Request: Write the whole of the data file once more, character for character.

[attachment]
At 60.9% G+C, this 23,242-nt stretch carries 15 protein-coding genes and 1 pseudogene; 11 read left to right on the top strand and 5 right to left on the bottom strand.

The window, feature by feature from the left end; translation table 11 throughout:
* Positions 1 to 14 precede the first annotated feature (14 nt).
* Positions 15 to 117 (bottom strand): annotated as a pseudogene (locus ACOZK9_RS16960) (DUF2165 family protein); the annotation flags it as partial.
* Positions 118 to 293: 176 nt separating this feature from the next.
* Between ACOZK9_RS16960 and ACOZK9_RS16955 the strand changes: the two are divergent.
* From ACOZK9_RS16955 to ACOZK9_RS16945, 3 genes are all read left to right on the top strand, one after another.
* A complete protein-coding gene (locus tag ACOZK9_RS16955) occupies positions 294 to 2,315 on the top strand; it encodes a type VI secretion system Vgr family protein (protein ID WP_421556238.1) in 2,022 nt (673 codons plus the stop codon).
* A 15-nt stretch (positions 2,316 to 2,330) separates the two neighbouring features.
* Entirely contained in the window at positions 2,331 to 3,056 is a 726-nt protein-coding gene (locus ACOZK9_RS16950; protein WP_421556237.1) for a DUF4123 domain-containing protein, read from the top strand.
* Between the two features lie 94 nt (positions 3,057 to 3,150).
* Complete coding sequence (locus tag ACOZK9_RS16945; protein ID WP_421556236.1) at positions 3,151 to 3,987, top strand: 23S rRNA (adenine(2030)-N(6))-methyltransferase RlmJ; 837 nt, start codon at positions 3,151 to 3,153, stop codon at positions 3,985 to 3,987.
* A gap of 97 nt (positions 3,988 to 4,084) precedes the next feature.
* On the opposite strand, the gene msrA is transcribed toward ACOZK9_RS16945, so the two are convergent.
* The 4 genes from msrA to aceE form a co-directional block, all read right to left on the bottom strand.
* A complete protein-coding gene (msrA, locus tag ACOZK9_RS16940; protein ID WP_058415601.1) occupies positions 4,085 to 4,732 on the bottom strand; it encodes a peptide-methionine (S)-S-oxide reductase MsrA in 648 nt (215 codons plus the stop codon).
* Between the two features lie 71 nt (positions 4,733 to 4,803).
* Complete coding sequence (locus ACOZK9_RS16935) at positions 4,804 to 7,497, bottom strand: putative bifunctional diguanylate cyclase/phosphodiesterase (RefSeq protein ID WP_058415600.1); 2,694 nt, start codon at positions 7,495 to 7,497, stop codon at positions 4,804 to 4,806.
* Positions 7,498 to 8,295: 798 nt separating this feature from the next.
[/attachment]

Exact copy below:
At 60.9% G+C, this 23,242-nt stretch carries 15 protein-coding genes and 1 pseudogene; 11 read left to right on the top strand and 5 right to left on the bottom strand.

The window, feature by feature from the left end; translation table 11 throughout:
* Positions 1 to 14 precede the first annotated feature (14 nt).
* Positions 15 to 117 (bottom strand): annotated as a pseudogene (locus ACOZK9_RS16960) (DUF2165 family protein); the annotation flags it as partial.
* Positions 118 to 293: 176 nt separating this feature from the next.
* Between ACOZK9_RS16960 and ACOZK9_RS16955 the strand changes: the two are divergent.
* From ACOZK9_RS16955 to ACOZK9_RS16945, 3 genes are all read left to right on the top strand, one after another.
* A complete protein-coding gene (locus tag ACOZK9_RS16955) occupies positions 294 to 2,315 on the top strand; it encodes a type VI secretion system Vgr family protein (protein ID WP_421556238.1) in 2,022 nt (673 codons plus the stop codon).
* A 15-nt stretch (positions 2,316 to 2,330) separates the two neighbouring features.
* Entirely contained in the window at positions 2,331 to 3,056 is a 726-nt protein-coding gene (locus ACOZK9_RS16950; protein WP_421556237.1) for a DUF4123 domain-containing protein, read from the top strand.
* Between the two features lie 94 nt (positions 3,057 to 3,150).
* Complete coding sequence (locus tag ACOZK9_RS16945; protein ID WP_421556236.1) at positions 3,151 to 3,987, top strand: 23S rRNA (adenine(2030)-N(6))-methyltransferase RlmJ; 837 nt, start codon at positions 3,151 to 3,153, stop codon at positions 3,985 to 3,987.
* A gap of 97 nt (positions 3,988 to 4,084) precedes the next feature.
* On the opposite strand, the gene msrA is transcribed toward ACOZK9_RS16945, so the two are convergent.
* The 4 genes from msrA to aceE form a co-directional block, all read right to left on the bottom strand.
* A complete protein-coding gene (msrA, locus tag ACOZK9_RS16940; protein ID WP_058415601.1) occupies positions 4,085 to 4,732 on the bottom strand; it encodes a peptide-methionine (S)-S-oxide reductase MsrA in 648 nt (215 codons plus the stop codon).
* Between the two features lie 71 nt (positions 4,733 to 4,803).
* Complete coding sequence (locus ACOZK9_RS16935) at positions 4,804 to 7,497, bottom strand: putative bifunctional diguanylate cyclase/phosphodiesterase (RefSeq protein ID WP_058415600.1); 2,694 nt, start codon at positions 7,495 to 7,497, stop codon at positions 4,804 to 4,806.
* Positions 7,498 to 8,295: 798 nt separating this feature from the next.